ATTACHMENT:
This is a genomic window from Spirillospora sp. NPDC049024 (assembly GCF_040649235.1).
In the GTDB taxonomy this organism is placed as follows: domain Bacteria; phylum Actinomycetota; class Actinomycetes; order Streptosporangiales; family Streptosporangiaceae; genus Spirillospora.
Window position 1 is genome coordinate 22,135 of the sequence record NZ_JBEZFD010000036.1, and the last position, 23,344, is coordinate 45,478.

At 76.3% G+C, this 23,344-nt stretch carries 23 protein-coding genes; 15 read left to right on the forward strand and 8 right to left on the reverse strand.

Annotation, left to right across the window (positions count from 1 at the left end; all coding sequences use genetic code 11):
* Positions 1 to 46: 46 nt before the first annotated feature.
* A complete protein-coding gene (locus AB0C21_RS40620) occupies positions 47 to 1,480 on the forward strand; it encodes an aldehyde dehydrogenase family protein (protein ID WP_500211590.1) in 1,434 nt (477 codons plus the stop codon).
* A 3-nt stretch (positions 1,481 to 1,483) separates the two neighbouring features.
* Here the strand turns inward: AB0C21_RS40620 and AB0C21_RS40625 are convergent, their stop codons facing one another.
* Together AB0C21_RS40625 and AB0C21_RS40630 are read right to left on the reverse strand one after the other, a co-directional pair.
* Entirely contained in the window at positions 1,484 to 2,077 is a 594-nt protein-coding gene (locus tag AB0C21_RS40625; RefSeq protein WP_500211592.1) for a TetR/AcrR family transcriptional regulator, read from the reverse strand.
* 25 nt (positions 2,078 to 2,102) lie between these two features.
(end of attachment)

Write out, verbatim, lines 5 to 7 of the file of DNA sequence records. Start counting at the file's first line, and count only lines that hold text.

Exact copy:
Annotation, left to right across the window (positions count from 1 at the left end; all coding sequences use genetic code 11):
* Positions 1 to 46: 46 nt before the first annotated feature.
* A complete protein-coding gene (locus AB0C21_RS40620) occupies positions 47 to 1,480 on the forward strand; it encodes an aldehyde dehydrogenase family protein (protein ID WP_500211590.1) in 1,434 nt (477 codons plus the stop codon).